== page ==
New Qubit Enters the Quantum-Computer Arena
When it comes to superconducting quantum processors, the go-to qubit is the “transmon,” which has a low sensitivity to noise. Processors with more than 50 transmons are readily available, and a system with 127 transmons was recently demonstrated. Despite these achievements, transmons have operational issues that could hinder systems containing larger numbers of these qubits. Now Baleegh Abdo and colleagues at IBM Research Center in New York have developed a new superconducting qubit that solves one of these problems . The new qubit could potentially replace transmons in the next set of superconducting quantum processors.
The issue that the team addresses is the “frequency-collision” problem. In the past, transmon qubits operated at a fixed frequency, meaning that in circuits containing large numbers of them, gate errors could occur because of overlap in the qubits’ excitation energies. Having neighboring qubits with slightly different operational frequencies can solve the issue. But previous tunable transmons were highly susceptible to noise, such as magnetic-flux noise, which can cause rapid dephasing of the transmons and gate errors.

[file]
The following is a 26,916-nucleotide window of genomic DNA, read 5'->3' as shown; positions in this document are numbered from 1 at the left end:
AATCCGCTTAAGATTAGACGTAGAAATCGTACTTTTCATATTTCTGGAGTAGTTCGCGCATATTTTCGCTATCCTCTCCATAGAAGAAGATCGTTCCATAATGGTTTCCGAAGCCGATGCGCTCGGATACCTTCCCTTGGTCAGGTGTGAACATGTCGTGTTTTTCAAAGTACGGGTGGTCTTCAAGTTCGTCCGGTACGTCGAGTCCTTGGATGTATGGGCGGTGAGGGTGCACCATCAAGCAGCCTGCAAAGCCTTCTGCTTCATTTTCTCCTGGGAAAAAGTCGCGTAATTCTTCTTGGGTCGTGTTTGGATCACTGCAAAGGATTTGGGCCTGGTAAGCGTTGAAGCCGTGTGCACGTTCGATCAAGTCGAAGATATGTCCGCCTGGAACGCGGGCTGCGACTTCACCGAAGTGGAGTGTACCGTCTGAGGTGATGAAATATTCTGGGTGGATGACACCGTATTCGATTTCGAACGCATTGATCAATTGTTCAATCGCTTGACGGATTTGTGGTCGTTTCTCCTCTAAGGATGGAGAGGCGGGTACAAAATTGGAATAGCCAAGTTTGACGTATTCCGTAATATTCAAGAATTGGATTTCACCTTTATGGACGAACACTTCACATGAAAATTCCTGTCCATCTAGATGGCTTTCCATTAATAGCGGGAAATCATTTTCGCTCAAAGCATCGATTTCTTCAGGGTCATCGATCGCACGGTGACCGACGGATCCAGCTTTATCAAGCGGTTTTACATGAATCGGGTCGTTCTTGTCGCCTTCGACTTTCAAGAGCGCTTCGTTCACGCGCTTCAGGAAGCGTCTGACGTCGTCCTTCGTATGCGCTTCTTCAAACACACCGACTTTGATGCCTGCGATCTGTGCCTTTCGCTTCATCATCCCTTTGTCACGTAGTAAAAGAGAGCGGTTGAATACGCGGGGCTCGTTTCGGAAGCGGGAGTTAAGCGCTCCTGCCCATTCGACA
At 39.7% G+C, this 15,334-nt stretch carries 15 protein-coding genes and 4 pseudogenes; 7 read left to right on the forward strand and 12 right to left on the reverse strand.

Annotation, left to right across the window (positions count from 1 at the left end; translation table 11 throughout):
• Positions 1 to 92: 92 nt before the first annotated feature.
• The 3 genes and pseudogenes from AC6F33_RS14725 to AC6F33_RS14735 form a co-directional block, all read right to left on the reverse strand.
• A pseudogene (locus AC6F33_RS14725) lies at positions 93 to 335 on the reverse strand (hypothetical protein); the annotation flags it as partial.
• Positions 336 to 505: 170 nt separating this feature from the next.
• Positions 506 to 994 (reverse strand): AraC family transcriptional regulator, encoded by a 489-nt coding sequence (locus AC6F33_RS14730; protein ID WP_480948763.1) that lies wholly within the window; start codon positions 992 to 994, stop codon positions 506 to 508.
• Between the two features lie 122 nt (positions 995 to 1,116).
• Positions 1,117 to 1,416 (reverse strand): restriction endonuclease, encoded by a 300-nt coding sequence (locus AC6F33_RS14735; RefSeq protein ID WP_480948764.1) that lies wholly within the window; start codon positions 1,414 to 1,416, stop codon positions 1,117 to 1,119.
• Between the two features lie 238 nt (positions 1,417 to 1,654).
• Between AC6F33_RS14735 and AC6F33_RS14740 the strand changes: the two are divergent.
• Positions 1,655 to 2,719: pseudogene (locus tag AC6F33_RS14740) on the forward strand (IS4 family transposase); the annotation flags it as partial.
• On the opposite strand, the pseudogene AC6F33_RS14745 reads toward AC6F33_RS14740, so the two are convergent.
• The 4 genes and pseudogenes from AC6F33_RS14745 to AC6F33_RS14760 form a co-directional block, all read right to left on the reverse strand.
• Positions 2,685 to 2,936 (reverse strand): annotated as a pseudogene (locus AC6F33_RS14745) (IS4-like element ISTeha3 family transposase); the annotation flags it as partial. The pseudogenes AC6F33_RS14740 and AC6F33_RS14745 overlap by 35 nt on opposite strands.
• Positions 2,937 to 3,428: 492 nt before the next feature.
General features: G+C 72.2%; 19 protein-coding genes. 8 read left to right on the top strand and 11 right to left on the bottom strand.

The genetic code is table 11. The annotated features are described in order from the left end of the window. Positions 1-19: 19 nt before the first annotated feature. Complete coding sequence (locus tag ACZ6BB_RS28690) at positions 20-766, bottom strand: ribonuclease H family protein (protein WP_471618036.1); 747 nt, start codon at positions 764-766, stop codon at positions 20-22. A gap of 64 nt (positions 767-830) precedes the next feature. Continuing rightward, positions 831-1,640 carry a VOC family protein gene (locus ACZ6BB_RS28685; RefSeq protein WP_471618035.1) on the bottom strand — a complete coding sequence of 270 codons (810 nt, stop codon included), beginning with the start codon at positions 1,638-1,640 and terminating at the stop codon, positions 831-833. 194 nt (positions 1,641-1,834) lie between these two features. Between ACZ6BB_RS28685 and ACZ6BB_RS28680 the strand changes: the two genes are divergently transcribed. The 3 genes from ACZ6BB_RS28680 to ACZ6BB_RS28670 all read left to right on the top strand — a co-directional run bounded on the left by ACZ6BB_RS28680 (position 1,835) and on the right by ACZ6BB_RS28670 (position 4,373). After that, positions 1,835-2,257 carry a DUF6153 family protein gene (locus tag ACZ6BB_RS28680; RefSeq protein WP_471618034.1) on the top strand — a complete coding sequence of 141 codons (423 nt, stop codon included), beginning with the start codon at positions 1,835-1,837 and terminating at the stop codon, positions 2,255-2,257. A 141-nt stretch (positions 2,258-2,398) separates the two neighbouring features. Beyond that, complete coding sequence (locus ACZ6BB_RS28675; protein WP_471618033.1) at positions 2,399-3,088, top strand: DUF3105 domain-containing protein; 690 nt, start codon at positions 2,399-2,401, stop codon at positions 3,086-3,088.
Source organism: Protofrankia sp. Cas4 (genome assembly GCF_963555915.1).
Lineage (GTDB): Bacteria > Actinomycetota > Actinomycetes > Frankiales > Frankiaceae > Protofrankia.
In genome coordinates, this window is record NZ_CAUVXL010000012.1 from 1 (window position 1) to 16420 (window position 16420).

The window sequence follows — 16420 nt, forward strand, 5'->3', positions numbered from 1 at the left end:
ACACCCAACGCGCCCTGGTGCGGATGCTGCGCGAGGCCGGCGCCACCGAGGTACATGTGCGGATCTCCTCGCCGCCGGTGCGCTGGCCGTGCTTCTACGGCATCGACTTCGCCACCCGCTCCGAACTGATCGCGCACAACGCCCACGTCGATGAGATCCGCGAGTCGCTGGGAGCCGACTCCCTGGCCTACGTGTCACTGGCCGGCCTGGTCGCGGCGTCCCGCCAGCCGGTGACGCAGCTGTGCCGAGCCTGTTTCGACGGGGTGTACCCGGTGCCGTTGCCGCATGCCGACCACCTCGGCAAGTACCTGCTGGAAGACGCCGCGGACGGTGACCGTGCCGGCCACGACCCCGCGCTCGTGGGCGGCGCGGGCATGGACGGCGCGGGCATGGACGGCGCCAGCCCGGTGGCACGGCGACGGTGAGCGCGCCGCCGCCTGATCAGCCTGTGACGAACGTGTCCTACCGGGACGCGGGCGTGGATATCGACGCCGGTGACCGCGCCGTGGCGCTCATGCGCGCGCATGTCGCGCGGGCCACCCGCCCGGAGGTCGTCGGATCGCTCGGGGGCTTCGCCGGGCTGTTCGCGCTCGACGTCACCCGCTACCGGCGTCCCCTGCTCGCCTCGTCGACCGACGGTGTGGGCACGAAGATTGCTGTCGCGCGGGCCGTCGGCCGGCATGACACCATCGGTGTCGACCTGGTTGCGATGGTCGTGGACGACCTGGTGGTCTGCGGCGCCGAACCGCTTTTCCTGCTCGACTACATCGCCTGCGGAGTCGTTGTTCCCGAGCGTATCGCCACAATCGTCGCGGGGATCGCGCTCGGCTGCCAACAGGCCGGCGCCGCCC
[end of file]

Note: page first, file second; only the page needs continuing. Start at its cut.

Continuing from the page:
Abdo and colleagues get around the issue by creating a frequency-tunable qubit that doesn’t suffer from dephasing. Like transmons, their “weakly tunable qubit” (WTQ) operates using Josephson junctions, but it contains three junctions rather than one. Each junction has slightly different properties, which the team exploits to tune each qubit’s frequency by a few tenths of a percent. The tunability is large enough to avoid frequency collisions yet small enough to limit their susceptibility to noise. The researchers says that their use of Josephson junctions should aid in the adoption of WTQs, as they are made using the same processes as transmons.
Katherine Wright is the Deputy Editor of Physics Magazine.
- J. M. Chávez-Garcia et al., “Weakly flux-tunable superconducting qubit,” Phys. Rev. Appl. 18, 034057 (2022).